Grant-funded Project Will Allow Assistant Professor Paula McAvoy To Help Teachers Engage Students in Productive Classroom Discussions
Paula McAvoy, Ph.D., assistant professor of social studies education at the NC State College of Education, will help educators bring discussion into their classrooms as a teaching tool through her latest grant-funded project.
“Measuring the Impact of the Deliberative Discussion Model,” a 22-month, $92,600 project funded by the nonprofit Street Law, Inc., will train a cohort of 30 high school teachers to use the Deliberations strategy designed to engage students in productive civil conversations across differences.
The Deliberations strategy, a modified version of the Structured Academic Controversy strategy, begins with students reading background information about an issue before working in pairs to develop short presentations that focus on the “best case fair hearing” for one side of the issue. Next, two pairs who prepared presentations focused on opposing sides of the same issue come together to share their work. The process culminates with all four students holding a discussion to develop a consensus statement about the issue.
McAvoy said she has frequently taught this method, which she refers to as the “slow thinking strategy,” in her social studies classes and professional development courses for teachers.
“Rather than first asking students what they think about a proposal, the protocol requires them to read about and then listen to multiple points of view before forming an opinion. This is also a much more collaborative approach to discussion that encourages finding some common ground,” she said.
Teachers will be trained by Street Law to use their Deliberative Discussion Model and a set of classroom resources. During the study, the cohort of teachers will each engage one of their classes in four separate deliberations over the course of one month. Topics for the discussions range from issues like raising the minimum wage to banning assault weapons.
“Many teachers avoid bringing these sorts of issues into their classes because they worry that students will not be able to respectfully engage, and some think students actually learn more from lecture or written work,” McAvoy said. “It would be great if we were able to find that these sorts of structured discussion strategies showed that students learn the material better and that discussion mitigated some of the expected effects of political polarization.”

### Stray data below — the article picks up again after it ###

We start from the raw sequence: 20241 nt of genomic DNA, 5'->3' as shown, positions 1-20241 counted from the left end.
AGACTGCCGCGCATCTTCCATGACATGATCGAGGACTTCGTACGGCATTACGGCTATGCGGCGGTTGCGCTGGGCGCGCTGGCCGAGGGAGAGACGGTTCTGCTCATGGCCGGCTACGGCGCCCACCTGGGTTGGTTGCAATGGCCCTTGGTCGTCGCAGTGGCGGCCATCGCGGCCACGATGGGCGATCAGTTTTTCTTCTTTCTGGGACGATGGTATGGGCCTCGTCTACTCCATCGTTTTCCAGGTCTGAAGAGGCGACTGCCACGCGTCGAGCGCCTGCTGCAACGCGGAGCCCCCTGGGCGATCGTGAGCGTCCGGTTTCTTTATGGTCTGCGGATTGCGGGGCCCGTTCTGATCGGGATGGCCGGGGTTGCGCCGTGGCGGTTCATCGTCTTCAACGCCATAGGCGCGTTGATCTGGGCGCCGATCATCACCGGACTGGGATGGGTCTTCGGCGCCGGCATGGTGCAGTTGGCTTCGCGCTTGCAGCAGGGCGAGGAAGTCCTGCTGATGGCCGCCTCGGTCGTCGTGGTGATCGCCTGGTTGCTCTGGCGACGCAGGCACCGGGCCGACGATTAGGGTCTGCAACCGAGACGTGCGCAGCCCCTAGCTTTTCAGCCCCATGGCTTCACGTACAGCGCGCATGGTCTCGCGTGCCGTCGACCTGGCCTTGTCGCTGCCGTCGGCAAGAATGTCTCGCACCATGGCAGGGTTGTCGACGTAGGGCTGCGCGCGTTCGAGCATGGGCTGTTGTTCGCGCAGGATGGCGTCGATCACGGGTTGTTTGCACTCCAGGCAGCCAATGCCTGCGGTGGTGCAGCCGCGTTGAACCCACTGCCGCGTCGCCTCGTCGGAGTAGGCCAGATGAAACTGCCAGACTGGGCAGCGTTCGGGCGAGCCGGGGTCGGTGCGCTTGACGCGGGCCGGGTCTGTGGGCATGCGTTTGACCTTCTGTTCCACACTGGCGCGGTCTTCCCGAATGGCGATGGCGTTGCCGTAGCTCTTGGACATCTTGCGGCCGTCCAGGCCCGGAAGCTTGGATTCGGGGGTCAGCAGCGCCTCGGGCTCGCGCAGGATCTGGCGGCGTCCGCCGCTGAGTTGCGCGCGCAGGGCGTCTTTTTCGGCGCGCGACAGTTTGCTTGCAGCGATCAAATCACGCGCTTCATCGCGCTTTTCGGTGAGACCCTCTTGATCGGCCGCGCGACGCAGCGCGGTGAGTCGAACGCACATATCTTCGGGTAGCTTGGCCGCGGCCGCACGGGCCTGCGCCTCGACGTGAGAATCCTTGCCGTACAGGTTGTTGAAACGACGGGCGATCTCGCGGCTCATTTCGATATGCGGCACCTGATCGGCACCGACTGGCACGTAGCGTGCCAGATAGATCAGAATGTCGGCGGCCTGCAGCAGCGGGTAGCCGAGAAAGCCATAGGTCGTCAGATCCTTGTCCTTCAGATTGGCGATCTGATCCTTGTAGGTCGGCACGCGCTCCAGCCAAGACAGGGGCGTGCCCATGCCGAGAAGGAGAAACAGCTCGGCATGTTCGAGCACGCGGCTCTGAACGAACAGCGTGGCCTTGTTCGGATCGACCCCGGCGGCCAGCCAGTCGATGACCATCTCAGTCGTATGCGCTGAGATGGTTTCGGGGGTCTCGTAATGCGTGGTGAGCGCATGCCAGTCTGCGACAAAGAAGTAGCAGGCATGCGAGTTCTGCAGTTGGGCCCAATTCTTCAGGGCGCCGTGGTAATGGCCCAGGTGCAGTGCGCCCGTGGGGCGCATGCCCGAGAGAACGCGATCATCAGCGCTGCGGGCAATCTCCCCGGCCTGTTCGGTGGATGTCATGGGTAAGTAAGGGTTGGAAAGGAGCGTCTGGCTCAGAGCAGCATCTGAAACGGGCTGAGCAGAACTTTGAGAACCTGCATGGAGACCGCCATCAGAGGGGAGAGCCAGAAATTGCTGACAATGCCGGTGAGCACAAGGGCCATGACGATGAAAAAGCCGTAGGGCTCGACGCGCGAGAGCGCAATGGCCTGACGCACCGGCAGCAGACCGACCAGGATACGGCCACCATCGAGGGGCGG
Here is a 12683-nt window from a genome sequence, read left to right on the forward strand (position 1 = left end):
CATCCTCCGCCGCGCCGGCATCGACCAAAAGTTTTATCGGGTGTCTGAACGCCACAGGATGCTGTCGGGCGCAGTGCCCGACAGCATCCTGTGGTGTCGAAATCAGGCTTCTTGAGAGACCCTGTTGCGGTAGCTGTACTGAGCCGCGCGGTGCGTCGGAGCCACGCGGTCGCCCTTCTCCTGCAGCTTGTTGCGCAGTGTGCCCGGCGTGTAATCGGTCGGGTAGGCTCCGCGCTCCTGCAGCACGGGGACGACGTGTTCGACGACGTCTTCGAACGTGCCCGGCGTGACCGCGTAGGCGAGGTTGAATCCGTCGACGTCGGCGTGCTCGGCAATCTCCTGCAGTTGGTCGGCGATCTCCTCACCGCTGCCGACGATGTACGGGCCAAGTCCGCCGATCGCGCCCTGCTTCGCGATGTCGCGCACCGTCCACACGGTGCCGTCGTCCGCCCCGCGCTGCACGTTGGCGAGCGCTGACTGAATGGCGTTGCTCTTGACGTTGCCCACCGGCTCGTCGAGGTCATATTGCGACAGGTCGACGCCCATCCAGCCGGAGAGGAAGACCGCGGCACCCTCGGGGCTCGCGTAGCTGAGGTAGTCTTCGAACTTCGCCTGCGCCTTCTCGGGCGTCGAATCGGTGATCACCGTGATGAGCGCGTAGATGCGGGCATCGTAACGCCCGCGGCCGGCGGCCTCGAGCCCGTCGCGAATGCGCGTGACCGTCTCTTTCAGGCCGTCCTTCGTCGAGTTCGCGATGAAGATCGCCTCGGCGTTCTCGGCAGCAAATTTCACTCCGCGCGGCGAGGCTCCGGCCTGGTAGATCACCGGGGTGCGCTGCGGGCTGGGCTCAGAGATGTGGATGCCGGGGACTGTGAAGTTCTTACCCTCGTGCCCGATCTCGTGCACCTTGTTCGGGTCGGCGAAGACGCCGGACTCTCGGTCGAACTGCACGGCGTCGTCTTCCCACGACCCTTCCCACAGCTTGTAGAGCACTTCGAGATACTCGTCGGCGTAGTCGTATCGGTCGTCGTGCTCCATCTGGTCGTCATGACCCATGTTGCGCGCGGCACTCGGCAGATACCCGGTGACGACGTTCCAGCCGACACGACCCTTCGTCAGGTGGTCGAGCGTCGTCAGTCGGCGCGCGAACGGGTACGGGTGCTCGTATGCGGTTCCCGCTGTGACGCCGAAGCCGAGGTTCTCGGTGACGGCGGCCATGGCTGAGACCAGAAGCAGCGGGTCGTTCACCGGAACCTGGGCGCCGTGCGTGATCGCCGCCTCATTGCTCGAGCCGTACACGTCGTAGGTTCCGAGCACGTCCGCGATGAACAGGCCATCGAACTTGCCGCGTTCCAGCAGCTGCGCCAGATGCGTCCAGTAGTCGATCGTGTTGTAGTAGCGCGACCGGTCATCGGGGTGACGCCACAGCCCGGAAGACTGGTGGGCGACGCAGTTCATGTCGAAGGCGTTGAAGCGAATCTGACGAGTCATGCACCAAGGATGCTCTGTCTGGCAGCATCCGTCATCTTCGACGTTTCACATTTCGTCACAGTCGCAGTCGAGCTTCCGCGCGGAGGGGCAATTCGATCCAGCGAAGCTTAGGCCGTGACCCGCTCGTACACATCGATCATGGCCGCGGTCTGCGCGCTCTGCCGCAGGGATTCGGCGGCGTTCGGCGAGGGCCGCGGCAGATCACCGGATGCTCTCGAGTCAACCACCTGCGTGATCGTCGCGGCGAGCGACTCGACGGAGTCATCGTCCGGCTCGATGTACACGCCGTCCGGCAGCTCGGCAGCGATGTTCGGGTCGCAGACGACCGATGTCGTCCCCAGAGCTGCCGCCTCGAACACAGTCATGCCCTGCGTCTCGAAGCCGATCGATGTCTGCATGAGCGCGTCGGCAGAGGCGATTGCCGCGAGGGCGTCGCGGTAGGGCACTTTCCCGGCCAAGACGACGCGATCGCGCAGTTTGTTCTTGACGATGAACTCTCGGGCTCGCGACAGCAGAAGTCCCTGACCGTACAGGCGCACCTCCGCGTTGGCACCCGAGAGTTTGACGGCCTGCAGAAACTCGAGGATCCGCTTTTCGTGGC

McAvoy’s previous research has demonstrated that students find classroom discussions to be highly engaging. Additionally, studies show that students who experience these activities report that they are more interested in politics and more likely to engage in political discussions outside of a classroom setting.
Through the current project, McAvoy and her co-principal investigator, Gregory E. McAvoy, Ph.D., of the University of North Carolina at Greensboro, will study whether engaging students in civil discourse changes their views on the issues addressed or their dispositions related to democratic deliberation.
Since participating teachers and students will come from rural, suburban and urban communities that hold views that span the political spectrum, McAvoy will also be able to use data from the project to determine how response to the Deliberative Discussion Model differs based on the political makeup of the class.
“One thing we’ll be able to do in this study is look more precisely at how students’ views change in response to this discussion strategy and whether they become more informed,” she said. “We will also be able to see whether the strategy has different effects when students are in ideologically like-minded or diverse schools.”
Following completion of the study, results will be published and disseminated among the civic education and political science communities with the goal of helping more educators understand the impact of introducing discussion in their classroom.